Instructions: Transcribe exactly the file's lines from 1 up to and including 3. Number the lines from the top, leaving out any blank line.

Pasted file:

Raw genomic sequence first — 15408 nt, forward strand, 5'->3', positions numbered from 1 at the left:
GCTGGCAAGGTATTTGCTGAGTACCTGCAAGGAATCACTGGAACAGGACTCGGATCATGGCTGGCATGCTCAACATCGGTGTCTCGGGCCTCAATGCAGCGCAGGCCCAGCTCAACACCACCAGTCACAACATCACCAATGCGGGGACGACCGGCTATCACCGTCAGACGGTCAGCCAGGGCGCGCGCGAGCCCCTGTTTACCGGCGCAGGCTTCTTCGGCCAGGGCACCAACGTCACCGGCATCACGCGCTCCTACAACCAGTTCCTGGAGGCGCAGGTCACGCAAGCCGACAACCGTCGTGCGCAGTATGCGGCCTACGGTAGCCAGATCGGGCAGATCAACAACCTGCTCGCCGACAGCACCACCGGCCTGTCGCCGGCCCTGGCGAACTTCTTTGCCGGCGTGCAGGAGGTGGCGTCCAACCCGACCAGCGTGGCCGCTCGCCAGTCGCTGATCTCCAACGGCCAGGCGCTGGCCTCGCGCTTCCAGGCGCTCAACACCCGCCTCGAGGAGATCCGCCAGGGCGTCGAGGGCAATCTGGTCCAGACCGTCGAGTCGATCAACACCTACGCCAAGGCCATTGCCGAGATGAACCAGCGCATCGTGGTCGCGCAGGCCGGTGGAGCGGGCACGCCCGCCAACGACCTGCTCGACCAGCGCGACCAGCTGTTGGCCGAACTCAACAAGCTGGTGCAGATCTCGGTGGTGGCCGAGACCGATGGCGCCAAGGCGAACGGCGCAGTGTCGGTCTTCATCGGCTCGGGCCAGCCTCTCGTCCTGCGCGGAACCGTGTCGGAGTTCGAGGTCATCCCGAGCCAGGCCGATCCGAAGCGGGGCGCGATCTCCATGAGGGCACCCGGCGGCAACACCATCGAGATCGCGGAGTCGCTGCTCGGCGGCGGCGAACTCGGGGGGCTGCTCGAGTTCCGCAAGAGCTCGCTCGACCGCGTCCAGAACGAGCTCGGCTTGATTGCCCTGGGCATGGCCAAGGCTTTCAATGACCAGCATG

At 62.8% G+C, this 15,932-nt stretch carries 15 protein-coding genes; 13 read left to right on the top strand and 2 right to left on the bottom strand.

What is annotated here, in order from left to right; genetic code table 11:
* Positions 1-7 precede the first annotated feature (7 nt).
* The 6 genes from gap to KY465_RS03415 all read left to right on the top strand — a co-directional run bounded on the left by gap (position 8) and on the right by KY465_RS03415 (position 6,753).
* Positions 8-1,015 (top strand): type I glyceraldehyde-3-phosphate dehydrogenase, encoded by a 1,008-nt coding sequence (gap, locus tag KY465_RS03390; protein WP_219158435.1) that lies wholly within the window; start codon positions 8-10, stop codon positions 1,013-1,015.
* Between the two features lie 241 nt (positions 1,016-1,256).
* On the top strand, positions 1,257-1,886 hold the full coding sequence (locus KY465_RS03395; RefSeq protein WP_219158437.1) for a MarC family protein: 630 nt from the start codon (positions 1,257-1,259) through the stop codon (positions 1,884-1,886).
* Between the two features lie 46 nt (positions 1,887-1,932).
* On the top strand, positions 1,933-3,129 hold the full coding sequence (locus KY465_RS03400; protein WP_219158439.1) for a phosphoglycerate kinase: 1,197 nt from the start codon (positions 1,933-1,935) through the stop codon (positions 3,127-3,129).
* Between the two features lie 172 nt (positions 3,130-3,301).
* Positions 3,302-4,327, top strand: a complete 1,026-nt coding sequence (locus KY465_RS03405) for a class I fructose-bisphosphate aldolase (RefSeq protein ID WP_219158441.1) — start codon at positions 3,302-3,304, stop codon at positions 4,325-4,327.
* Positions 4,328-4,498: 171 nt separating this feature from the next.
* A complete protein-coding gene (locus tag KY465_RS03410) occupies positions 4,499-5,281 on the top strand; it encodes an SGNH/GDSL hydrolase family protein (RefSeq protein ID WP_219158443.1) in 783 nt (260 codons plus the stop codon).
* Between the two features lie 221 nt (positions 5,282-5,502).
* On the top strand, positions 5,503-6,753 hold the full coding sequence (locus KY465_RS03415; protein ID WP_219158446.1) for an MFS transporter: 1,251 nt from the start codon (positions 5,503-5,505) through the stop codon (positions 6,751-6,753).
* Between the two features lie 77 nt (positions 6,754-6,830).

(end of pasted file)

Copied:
Raw genomic sequence first — 15408 nt, forward strand, 5'->3', positions numbered from 1 at the left:
GCTGGCAAGGTATTTGCTGAGTACCTGCAAGGAATCACTGGAACAGGACTCGGATCATGGCTGGCATGCTCAACATCGGTGTCTCGGGCCTCAATGCAGCGCAGGCCCAGCTCAACACCACCAGTCACAACATCACCAATGCGGGGACGACCGGCTATCACCGTCAGACGGTCAGCCAGGGCGCGCGCGAGCCCCTGTTTACCGGCGCAGGCTTCTTCGGCCAGGGCACCAACGTCACCGGCATCACGCGCTCCTACAACCAGTTCCTGGAGGCGCAGGTCACGCAAGCCGACAACCGTCGTGCGCAGTATGCGGCCTACGGTAGCCAGATCGGGCAGATCAACAACCTGCTCGCCGACAGCACCACCGGCCTGTCGCCGGCCCTGGCGAACTTCTTTGCCGGCGTGCAGGAGGTGGCGTCCAACCCGACCAGCGTGGCCGCTCGCCAGTCGCTGATCTCCAACGGCCAGGCGCTGGCCTCGCGCTTCCAGGCGCTCAACACCCGCCTCGAGGAGATCCGCCAGGGCGTCGAGGGCAATCTGGTCCAGACCGTCGAGTCGATCAACACCTACGCCAAGGCCATTGCCGAGATGAACCAGCGCATCGTGGTCGCGCAGGCCGGTGGAGCGGGCACGCCCGCCAACGACCTGCTCGACCAGCGCGACCAGCTGTTGGCCGAACTCAACAAGCTGGTGCAGATCTCGGTGGTGGCCGAGACCGATGGCGCCAAGGCGAACGGCGCAGTGTCGGTCTTCATCGGCTCGGGCCAGCCTCTCGTCCTGCGCGGAACCGTGTCGGAGTTCGAGGTCATCCCGAGCCAGGCCGATCCGAAGCGGGGCGCGATCTCCATGAGGGCACCCGGCGGCAACACCATCGAGATCGCGGAGTCGCTGCTCGGCGGCGGCGAACTCGGGGGGCTGCTCGAGTTCCGCAAGAGCTCGCTCGACCGCGTCCAGAACGAGCTCGGCTTGATTGCCCTGGGCATGGCCAAGGCTTTCAATGACCAGCATG

At 62.8% G+C, this 15,932-nt stretch carries 15 protein-coding genes; 13 read left to right on the top strand and 2 right to left on the bottom strand.